IT skills

Big data skills shortage imminent

Karl Flinders

A shortage of people with the skills to make big data work in the organisation looks certain as more sectors attempt to use the huge volumes of data they collect to grow the business.

In its report on technology trends for 2012, Deloitte said as organisations from multiple sectors attempt to harness big data, there could be a shortage of people with the right skills to turn the concept into a valuable business tool.

“Internet companies have led the way in exploring big data, but the sectors that are likely to follow include the public sector, financial services retail, entertainment and media. This could trigger a talent shortage, with up to 190,000 skilled professionals needed to cope with demand in the US alone over the next five years,” said Deloitte.

Skills in the science of big data, such as statistics and mathematics, are essential, but the skills required to turn the data produced into positive business outcomes could be the hardest to find.

The skills needed are not just statistics and mathematics, but in being able to align the data with the business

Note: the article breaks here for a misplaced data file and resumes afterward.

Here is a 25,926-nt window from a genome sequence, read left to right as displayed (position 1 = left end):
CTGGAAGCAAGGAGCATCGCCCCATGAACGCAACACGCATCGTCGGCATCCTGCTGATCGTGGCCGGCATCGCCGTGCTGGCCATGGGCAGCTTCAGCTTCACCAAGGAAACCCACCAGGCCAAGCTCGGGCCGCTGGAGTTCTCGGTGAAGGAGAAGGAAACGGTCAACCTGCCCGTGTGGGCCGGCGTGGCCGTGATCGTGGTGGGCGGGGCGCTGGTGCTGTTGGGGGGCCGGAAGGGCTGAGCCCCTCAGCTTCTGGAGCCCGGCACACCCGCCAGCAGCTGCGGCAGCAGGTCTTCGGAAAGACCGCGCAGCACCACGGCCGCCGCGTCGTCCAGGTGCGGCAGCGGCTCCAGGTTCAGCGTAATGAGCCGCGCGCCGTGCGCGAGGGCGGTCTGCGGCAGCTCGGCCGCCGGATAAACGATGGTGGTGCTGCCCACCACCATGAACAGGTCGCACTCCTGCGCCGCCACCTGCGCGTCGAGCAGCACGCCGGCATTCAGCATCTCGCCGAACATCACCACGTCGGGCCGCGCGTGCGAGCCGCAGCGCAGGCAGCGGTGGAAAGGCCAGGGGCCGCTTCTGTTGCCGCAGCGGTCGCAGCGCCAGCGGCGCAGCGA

Harvey Lewis, Deloitte

 

“Although managing the increasing volume, variety and velocity of data is critical to the future success of the industry, companies launching initiatives should ensure that their approach remains focused on the insight needed to drive better decision-making and business outcomes not just the data input, said Deloitte.

Attracting creative thinkers

Harvey Lewis, research director at Deloitte analytics, said people are talking about a shortage of the scientific skills to deal with big data. “While this is true in part, if you look at where the data will be used, such as changing operating models and customer engagement, the skills needed are not just statistics and mathematics, but in being able to align the data with the business.”

He said if there are shortages in the number of mathematicians and statisticians, there are ways to address it, but the people hardest to find will be those who can use the data to improve business outcomes.

Harvey added that more people would be attracted to the practice if it were sold as being more than a technology competency: “While the science is critical, rather than making it just about technology it should be about outcomes.”

He said that if big data was sold as being about making a business more profitable or saving lives, it would attract the kind of people who can think creatively about how data can improve the business.


Image: Thinkstock


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